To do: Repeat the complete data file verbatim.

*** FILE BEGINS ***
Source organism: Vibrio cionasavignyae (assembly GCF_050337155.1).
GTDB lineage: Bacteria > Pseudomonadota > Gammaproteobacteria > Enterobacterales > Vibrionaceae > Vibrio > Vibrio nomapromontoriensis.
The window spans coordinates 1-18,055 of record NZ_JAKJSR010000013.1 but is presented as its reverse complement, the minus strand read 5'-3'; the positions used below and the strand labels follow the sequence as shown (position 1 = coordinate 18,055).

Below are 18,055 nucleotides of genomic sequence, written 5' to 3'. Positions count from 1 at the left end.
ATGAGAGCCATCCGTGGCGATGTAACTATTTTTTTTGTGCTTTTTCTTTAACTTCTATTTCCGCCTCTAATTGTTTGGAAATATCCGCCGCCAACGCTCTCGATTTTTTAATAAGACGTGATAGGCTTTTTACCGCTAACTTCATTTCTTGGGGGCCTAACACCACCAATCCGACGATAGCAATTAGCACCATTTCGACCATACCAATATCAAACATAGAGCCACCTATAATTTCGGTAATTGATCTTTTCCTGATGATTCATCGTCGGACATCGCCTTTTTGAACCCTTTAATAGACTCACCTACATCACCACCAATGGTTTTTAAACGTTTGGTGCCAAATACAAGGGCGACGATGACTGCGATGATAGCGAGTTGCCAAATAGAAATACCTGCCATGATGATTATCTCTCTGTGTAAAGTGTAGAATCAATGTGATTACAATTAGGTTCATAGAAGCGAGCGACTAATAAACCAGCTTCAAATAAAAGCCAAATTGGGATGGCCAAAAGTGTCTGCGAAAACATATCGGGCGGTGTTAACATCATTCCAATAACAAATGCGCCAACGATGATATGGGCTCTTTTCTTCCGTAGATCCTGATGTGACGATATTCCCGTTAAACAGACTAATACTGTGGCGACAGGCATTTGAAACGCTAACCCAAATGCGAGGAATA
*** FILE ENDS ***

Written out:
Source organism: Vibrio cionasavignyae (assembly GCF_050337155.1).
GTDB lineage: Bacteria > Pseudomonadota > Gammaproteobacteria > Enterobacterales > Vibrionaceae > Vibrio > Vibrio nomapromontoriensis.
The window spans coordinates 1-18,055 of record NZ_JAKJSR010000013.1 but is presented as its reverse complement, the minus strand read 5'-3'; the positions used below and the strand labels follow the sequence as shown (position 1 = coordinate 18,055).

Below are 18,055 nucleotides of genomic sequence, written 5' to 3'. Positions count from 1 at the left end.
ATGAGAGCCATCCGTGGCGATGTAACTATTTTTTTTGTGCTTTTTCTTTAACTTCTATTTCCGCCTCTAATTGTTTGGAAATATCCGCCGCCAACGCTCTCGATTTTTTAATAAGACGTGATAGGCTTTTTACCGCTAACTTCATTTCTTGGGGGCCTAACACCACCAATCCGACGATAGCAATTAGCACCATTTCGACCATACCAATATCAAACATAGAGCCACCTATAATTTCGGTAATTGATCTTTTCCTGATGATTCATCGTCGGACATCGCCTTTTTGAACCCTTTAATAGACTCACCTACATCACCACCAATGGTTTTTAAACGTTTGGTGCCAAATACAAGGGCGACGATGACTGCGATGATAGCGAGTTGCCAAATAGAAATACCTGCCATGATGATTATCTCTCTGTGTAAAGTGTAGAATCAATGTGATTACAATTAGGTTCATAGAAGCGAGCGACTAATAAACCAGCTTCAAATAAAAGCCAAATTGGGATGGCCAAAAGTGTCTGCGAAAACATATCGGGCGGTGTTAACATCATTCCAATAACAAATGCGCCAACGATGATATGGGCTCTTTTCTTCCGTAGATCCTGATGTGACGATATTCCCGTTAAACAGACTAATACTGTGGCGACAGGCATTTGAAACGCTAACCCAAATGCGAGGAATA